Euclid - Online edition

Eucalyptus protensa

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Eucalyptus | Symphyomyrtus | Bisectae | Glandulosae | Erectae | Annulatae

Eucalyptus protensa L.A.S.Johnson & K.D.Hill, Telopea 4: 219 (1991).

T: Western Australia: 60 km E of Norseman along Eyre Highway (32°04'S, 122°22'E), 14 Nov. 1983, K.Hill 690 & D.Blaxell; holo: NSW; iso: CANB, K, PERTH.
Mallet to 10 m tall. Non-lignotuberous.
Bark smooth, of 'oily' appearance, dark grey to light brownish grey over yellowish green or bronze.
Pith glands present in branchlets; three-year old branchlets may become glaucous.
Juvenile growth (coppice or field seedlings to 50 cm): not seen.
Adult leaves held more or less erect, alternate, petiole 1–2 cm long; blade narrowly lanceolate, (4.3)5–12.5 cm long, 0.7–1.7 cm wide, base tapering to petiole, margins entire, apex pointed, concolorous, glossy, dark green, side-veins acute or obscure, reticulation obscured by numerous round oil glands, intramarginal vein close to edge or obscure.
Inflorescence axillary, single, peduncles rounded to only narrowly flattened, scarcely broadened apically, erect or rigidly down-turned, 0.7–1.3 cm long, buds 7, conspicuously pedicellate (pedicels 0.3–0.7 cm long). Mature buds 2.9–4 cm long, 0.6–0.9 cm wide, scar present (outer operculum shed early), operculum very elongated, finely tapering and often curved, to 7 times the length of the globular hypanthium and narrower than it at the join, stamens erect, anthers narrowly oblong, versatile, sub-basifixed with the filament tapering abruptly, dehiscing by longitudinal slits, style straight, just shorter than the longest stamens, stigma tapering to blunt, locules (3)4, the placentae convex, each with 4 to 6 vertical ovule rows or the rows indistinct. Flowers yellow-green.
Fruit erect or down-turned, pedicellate (pedicels 0.1–0.6 cm long), hemispherical or truncate-globose, 0.6–0.8 cm long, 0.8–1.3 cm wide, disc narrow, descending obliquely to vertically, valves (3)4, strongly exserted.
Seeds brown to straw-coloured, 1.8–3 mm long, cuboid to ovoid, dorsal surface narrowly and irregularly fissured, sides angled, margin irregular, hilum terminal or ventral. (Seedcoat often referred to as being honey-combed.)

Cultivated seedlings (measured at ca node 10): cotyledons Y-shaped (bisected); stems square in cross-section, smooth; leaves always petiolate, opposite for 5 to 7 nodes then alternate, ovate, 2.5–4 cm long, 1–3.3 cm wide, base truncate to tapering, green to grey-green, dull.
Flowering Time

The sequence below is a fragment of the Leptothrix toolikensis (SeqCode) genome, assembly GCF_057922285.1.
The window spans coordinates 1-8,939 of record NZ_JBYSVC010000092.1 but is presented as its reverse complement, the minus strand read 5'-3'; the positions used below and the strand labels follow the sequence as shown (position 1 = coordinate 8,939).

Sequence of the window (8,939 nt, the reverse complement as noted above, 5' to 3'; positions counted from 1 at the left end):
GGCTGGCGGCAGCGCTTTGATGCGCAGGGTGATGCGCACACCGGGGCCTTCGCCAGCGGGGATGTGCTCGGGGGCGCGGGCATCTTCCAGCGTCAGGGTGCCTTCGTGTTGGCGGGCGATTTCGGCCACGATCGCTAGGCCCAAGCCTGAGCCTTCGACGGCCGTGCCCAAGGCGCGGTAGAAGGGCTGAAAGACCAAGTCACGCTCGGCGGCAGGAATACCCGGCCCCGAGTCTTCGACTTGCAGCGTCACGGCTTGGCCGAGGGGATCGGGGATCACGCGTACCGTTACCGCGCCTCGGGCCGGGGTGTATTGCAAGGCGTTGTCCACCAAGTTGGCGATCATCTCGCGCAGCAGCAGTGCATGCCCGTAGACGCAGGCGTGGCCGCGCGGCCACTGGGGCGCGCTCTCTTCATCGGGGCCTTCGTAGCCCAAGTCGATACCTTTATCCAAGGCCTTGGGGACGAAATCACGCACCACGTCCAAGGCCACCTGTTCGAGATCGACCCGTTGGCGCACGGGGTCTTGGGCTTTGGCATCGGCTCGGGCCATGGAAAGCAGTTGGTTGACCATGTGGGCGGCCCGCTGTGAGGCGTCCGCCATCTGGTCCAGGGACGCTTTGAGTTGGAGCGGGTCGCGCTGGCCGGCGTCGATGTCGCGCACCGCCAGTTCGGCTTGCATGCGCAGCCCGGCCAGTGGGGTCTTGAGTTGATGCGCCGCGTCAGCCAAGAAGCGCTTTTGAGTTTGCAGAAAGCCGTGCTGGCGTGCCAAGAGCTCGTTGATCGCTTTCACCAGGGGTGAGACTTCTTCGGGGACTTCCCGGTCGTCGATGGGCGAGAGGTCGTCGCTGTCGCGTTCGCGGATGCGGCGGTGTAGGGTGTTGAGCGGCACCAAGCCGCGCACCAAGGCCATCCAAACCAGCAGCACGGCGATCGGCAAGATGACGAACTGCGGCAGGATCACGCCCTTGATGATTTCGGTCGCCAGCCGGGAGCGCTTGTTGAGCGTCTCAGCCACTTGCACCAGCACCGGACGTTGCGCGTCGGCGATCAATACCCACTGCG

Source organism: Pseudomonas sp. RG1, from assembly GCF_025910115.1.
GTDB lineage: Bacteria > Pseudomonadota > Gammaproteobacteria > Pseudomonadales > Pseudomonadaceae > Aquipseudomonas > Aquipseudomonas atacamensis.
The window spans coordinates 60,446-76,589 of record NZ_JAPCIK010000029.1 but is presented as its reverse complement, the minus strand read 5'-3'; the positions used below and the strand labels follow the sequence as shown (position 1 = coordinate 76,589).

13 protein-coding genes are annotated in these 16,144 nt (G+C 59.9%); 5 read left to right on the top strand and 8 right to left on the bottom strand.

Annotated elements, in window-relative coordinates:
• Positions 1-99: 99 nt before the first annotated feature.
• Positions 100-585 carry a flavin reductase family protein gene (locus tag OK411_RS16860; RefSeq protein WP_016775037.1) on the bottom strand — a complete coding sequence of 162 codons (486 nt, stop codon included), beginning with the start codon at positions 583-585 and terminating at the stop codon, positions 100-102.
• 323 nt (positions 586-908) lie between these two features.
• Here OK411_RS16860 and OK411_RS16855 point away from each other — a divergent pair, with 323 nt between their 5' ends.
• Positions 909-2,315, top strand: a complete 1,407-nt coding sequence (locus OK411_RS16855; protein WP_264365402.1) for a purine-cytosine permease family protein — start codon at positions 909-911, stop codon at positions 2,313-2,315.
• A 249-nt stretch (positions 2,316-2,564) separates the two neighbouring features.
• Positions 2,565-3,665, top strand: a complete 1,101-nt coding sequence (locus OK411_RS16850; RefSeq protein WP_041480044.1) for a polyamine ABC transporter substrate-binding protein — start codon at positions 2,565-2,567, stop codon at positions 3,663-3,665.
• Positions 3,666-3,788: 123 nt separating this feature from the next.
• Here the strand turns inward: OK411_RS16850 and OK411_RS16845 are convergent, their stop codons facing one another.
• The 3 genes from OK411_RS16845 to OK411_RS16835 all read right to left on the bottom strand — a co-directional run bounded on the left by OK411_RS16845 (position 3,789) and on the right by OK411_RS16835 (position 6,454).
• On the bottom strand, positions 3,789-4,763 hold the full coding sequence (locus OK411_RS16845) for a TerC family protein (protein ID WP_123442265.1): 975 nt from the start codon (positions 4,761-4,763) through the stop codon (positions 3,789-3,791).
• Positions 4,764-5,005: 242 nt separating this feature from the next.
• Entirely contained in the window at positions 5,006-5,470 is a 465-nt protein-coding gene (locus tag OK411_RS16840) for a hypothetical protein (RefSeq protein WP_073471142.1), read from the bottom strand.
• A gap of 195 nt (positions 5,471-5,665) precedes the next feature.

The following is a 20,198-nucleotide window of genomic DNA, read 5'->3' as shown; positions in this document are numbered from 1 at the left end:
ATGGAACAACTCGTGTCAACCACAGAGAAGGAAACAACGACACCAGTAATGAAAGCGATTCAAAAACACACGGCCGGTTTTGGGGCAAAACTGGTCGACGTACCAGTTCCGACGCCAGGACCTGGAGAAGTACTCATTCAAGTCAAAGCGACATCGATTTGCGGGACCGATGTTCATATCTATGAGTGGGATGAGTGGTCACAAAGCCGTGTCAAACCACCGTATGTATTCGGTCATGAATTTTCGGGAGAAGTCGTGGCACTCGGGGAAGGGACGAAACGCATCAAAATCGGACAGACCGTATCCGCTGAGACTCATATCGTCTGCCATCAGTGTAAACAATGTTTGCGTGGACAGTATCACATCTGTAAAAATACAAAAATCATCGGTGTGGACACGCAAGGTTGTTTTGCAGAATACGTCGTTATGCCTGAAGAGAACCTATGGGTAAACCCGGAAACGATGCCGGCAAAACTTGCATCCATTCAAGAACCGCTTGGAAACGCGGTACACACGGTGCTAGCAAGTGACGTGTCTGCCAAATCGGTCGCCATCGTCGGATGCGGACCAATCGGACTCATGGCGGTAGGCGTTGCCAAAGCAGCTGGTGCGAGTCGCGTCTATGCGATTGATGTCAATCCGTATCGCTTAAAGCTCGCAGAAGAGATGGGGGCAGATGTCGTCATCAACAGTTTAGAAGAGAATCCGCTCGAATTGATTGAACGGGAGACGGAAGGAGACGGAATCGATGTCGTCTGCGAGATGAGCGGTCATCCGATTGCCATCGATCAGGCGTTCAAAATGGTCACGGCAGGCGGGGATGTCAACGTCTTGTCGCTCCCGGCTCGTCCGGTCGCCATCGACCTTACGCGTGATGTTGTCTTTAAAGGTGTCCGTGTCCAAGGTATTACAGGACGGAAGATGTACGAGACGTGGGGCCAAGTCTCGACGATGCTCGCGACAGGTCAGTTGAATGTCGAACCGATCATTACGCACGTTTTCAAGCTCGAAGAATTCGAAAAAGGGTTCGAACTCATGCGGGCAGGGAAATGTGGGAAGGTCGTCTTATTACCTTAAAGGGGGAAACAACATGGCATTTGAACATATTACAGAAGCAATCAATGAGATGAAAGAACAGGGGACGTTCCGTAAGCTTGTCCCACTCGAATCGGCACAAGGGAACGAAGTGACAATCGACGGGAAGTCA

Flowering has been recorded in September, October and November.


A small low-branching smooth-barked mallet endemic to Western Australia. It occurs from just south of Norseman east towards Balladonia in the Fraser Range area, on calcareous red loams.

Eucalyptus protensa belongs in Eucalyptus subgenus Symphyomyrtus section Bisectae subsection Glandulosae because the buds have two opercula, the cotyledons are bisected and the branchlets have numerous oil glands in the pith. Within subsection Glandulosae, the 3 species E. extensa, E. protensa and E. annulata form series Erectae subseries Annulatae having smooth bark, buds with long operculum, erect stamens, adult leaves with numerous oil glands obscuring the sideveins and reticulation, and seed with fissured seed coat.

Eucalyptus protensa
is most closely related to E. annulata from the southern sub-coastal and southern wheatbelt areas, and to E. extensa which is found in the area between Salmon Gums, Hyden and Southern Cross. E. protensa is easily distinguished from both these species by having slender scarcely flattened peduncles, conspicuously pedicellate buds, and opercula that taper finely, are often curved and are much longer than the hypanthium. E. extensa has only shortly pedicellate buds that are stouter than those of E. protensa. Both E. extensa and E. annulata have broadly flattened peduncles. E. protensa and E. extensa are mallets whereas E. annulata seems to be predominantly mallee in habit.

It is related to the gimlets (series Contortae) by habit, bark type, seedcoat and the prominently exserted valves of the fruit but shares some bud and leaf characters with E. eremophila and related species (subseries Annulatae), viz. erect stamens and leaves with crowded round oil glands that completely obscure the venation.

Origin of Name
Eucalyptus protensa: Latin protensus, stretched out, extended, referring to the long opercula.
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